The heart cannot endure a struggle of war with itself. Once we allow God’s presence to enter our hearts, our struggle for supremacy of self over others begins to wane. We find ourselves loving the very Law which we may have despised before. We find that because we love God, the first four commandments of the Decalogue are not a burden, but simply echoes of a desire to be in a loving relationship with our Creator and Deliverer. We won’t want another. We would not want to cheapen the relationship by worshipping an effigy instead of the real thing. We would not want to take His name on our lips as a curse. Could you imagine taking the name of your truest love and using it as a curse word? The thought would not even enter your mind. In the same way that we would look forward to every date, every outing, with our precious loved one, we would look forward to the blessing of spending special, intimate time with God. Who would say of their fiancé, “What a burden it is to have to show up to spend time with her only when she chooses. Why can’t she just accept whatever time I want to give her?” If we heard someone say that regarding their relationship, we might question how much love one has for the other. Rather, young lovers tend to dote on every opportunity to be together, no matter how inconvenient. So it is when the love growing in our hearts reaches out to the love flowing from the throne of grace. As a matter of course, things like the Sabbath become a matter of love and blessing, not a matter of earning salvation, for grace has already provided that.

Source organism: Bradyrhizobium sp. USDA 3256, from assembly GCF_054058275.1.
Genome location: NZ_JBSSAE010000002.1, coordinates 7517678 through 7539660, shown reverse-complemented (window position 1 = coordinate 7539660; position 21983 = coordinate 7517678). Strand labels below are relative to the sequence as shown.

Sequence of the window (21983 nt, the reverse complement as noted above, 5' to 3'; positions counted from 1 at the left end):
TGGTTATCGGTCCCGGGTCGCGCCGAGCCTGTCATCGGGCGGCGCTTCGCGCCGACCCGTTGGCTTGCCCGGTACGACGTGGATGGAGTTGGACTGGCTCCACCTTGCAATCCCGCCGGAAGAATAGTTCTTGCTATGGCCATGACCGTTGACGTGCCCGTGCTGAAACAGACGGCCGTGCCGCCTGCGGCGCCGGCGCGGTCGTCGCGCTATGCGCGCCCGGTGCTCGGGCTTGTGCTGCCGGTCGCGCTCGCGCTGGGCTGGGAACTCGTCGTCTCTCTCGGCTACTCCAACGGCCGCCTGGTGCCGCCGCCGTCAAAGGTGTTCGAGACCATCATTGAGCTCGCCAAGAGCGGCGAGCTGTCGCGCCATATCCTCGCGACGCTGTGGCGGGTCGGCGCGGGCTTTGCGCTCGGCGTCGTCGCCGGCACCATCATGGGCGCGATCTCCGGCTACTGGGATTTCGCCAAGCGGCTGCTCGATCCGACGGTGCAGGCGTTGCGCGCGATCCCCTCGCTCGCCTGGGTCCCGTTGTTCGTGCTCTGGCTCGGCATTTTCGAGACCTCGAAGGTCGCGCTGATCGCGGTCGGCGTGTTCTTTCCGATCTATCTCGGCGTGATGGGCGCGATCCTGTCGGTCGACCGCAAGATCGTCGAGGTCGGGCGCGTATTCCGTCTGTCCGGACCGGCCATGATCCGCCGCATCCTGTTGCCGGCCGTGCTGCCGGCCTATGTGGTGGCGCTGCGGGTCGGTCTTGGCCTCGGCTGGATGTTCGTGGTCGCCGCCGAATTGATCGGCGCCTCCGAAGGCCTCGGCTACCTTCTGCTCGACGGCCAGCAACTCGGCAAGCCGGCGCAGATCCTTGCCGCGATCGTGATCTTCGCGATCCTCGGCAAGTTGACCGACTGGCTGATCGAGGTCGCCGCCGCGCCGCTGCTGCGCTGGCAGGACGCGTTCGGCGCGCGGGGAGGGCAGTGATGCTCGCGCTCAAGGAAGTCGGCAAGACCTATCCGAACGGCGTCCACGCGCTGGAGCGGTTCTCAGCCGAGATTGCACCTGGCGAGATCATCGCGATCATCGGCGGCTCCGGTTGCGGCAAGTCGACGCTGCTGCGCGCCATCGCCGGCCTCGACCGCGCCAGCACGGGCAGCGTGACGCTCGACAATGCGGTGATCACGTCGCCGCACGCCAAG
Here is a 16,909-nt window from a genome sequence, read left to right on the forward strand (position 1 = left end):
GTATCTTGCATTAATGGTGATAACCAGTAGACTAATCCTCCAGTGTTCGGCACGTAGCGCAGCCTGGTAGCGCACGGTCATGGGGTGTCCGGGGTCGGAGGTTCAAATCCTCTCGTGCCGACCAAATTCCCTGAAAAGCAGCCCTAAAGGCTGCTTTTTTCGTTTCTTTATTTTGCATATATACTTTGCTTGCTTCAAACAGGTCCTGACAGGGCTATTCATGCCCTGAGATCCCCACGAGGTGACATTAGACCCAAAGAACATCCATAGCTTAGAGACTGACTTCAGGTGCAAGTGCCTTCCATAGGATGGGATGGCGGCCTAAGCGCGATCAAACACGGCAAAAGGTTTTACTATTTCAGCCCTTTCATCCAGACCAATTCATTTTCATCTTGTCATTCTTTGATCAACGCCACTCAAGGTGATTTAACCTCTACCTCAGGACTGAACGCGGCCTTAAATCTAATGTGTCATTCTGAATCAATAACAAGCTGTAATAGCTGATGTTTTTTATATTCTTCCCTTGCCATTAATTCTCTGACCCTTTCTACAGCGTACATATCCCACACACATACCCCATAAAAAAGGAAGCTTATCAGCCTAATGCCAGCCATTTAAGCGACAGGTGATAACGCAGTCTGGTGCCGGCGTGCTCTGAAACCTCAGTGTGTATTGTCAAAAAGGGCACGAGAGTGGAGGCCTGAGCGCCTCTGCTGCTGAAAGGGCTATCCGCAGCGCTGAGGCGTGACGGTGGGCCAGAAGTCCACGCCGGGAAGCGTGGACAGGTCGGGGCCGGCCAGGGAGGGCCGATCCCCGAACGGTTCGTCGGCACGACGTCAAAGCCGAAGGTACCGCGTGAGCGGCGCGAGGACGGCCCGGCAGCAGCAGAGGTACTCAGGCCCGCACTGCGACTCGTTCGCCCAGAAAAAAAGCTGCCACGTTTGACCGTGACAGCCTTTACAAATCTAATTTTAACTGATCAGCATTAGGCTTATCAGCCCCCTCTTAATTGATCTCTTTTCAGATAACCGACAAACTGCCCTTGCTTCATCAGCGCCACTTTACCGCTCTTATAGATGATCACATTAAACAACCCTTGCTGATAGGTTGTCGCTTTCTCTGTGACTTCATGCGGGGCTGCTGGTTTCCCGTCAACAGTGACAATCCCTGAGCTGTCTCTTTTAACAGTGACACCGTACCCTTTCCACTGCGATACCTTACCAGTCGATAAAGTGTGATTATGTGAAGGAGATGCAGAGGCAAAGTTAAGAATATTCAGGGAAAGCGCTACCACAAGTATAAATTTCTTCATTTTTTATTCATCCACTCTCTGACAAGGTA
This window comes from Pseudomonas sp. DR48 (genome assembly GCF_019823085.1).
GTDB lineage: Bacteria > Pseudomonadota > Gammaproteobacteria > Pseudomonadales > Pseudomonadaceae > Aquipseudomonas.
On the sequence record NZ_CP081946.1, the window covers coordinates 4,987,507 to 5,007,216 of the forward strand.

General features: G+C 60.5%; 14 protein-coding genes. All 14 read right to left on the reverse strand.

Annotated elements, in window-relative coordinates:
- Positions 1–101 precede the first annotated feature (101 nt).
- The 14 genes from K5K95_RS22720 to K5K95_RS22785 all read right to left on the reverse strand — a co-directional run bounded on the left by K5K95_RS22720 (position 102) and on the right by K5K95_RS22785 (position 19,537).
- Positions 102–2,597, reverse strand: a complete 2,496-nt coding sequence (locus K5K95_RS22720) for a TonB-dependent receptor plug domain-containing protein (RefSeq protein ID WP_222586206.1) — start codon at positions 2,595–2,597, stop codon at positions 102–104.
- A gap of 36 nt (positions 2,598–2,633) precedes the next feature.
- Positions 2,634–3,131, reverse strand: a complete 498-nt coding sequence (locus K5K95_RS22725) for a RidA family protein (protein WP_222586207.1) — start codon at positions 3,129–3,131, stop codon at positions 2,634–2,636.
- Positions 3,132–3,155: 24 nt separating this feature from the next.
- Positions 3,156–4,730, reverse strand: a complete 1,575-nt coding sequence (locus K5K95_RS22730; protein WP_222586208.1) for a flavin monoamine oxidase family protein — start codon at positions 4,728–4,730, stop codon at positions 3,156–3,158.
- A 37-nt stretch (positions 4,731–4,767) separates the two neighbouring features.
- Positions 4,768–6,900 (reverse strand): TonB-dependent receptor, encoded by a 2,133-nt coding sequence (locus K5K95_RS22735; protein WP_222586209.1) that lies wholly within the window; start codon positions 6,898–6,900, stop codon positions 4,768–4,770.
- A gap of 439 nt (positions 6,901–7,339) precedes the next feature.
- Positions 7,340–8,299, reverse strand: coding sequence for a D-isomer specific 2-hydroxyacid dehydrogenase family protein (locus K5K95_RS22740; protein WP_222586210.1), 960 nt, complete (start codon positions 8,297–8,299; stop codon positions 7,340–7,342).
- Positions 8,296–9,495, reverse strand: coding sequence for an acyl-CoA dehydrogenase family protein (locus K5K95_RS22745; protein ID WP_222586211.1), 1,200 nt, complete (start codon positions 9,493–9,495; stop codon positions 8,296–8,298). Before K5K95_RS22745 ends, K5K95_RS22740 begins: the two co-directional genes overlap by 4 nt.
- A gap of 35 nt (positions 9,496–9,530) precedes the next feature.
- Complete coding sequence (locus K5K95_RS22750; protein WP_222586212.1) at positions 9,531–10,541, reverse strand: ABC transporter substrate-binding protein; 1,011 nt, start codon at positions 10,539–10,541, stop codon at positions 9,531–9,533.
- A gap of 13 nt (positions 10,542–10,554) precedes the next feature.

The same love that brings us closer to God and consequently in harmony with the first four commandments, also brings us closer to our fellow man and in harmony with the last six. As the love of Christ flows out of our hearts toward others, we naturally will be more respectful, not only honoring our parents but everyone else as well. We won’t want to steal their blessings, be they life, wife, property, or reputation. We won’t even entertain the thought of doing those things in our minds. It is out of the heart that these things come,[x] and if our heart has been filled with the presence of Christ, then as He fulfilled the Law through love, that Law will also be fulfilled in us, not as a matter of obedience, but out of love.[xi]

Perhaps we can see, as a result of the life and death of Jesus, the aphorisms in these chapters in Proverbs are in their own way illustrating the wisdom of a life of love. For as each dichotomy is expressed, we may see that the way of the righteous is the way of love and the way of the unrighteous is the way of selfishness. If we see righteousness only as a matter of obedience, then we can easily fall into the trap of assuming that because someone is blessed they are more righteous and if someone is suffering then they must have been disobedient. Job struggled with this when he suffered in spite of his righteous deeds. The Jews of Jesus day also tended to equate success or failure in life as a matter of obedience or disobedience and the resulting judgment against them by a vindictive God. But Jesus corrected them on this.[xii] God is not motivated to seek vengeance against the disobedient. It is a strange work that He will one day deal with sin. Throughout the universe, it is a problem unique to our Earth. The rest of His creation operates on the heartbeat of love. Only here have we chosen a different path. Yet, in spite of that, God cannot be other than He is. He continues to love and send his blessings on righteous and sinners alike,[xiii] and with His loving presence in our hearts, we will want to do the same.



[i] Proverbs 11:8

[ii] Proverbs 10:3

[iii] Deuteronomy 6:25

[iv] Romans 3:10, 23

[v] Romans 7:10

[vi]John 14:6

[vii] Philippians 2:8

[viii] Romans 6:23

[ix] Romans 8:10-11

[x] Mark 7:21-22

[xi] Romans 13:10

[xii] Luke 13:4-5

[xiii] Matthew 5:43-48